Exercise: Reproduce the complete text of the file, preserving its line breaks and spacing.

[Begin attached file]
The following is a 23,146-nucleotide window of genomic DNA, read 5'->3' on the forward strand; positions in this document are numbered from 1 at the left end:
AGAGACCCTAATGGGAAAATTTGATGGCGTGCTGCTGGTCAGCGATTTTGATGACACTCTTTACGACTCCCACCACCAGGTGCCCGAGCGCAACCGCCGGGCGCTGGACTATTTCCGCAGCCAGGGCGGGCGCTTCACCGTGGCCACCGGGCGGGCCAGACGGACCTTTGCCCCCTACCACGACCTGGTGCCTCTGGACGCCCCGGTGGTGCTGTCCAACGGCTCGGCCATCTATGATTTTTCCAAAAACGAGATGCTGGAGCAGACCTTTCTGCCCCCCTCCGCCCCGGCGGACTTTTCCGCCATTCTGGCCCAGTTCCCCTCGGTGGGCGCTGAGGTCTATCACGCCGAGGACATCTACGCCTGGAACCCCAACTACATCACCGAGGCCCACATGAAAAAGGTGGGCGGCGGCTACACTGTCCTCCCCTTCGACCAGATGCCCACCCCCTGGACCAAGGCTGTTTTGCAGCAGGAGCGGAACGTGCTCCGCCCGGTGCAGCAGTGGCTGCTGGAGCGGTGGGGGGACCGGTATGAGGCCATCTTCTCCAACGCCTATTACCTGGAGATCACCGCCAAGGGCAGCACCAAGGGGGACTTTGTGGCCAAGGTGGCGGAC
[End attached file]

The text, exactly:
The following is a 23,146-nucleotide window of genomic DNA, read 5'->3' on the forward strand; positions in this document are numbered from 1 at the left end:
AGAGACCCTAATGGGAAAATTTGATGGCGTGCTGCTGGTCAGCGATTTTGATGACACTCTTTACGACTCCCACCACCAGGTGCCCGAGCGCAACCGCCGGGCGCTGGACTATTTCCGCAGCCAGGGCGGGCGCTTCACCGTGGCCACCGGGCGGGCCAGACGGACCTTTGCCCCCTACCACGACCTGGTGCCTCTGGACGCCCCGGTGGTGCTGTCCAACGGCTCGGCCATCTATGATTTTTCCAAAAACGAGATGCTGGAGCAGACCTTTCTGCCCCCCTCCGCCCCGGCGGACTTTTCCGCCATTCTGGCCCAGTTCCCCTCGGTGGGCGCTGAGGTCTATCACGCCGAGGACATCTACGCCTGGAACCCCAACTACATCACCGAGGCCCACATGAAAAAGGTGGGCGGCGGCTACACTGTCCTCCCCTTCGACCAGATGCCCACCCCCTGGACCAAGGCTGTTTTGCAGCAGGAGCGGAACGTGCTCCGCCCGGTGCAGCAGTGGCTGCTGGAGCGGTGGGGGGACCGGTATGAGGCCATCTTCTCCAACGCCTATTACCTGGAGATCACCGCCAAGGGCAGCACCAAGGGGGACTTTGTGGCCAAGGTGGCGGAC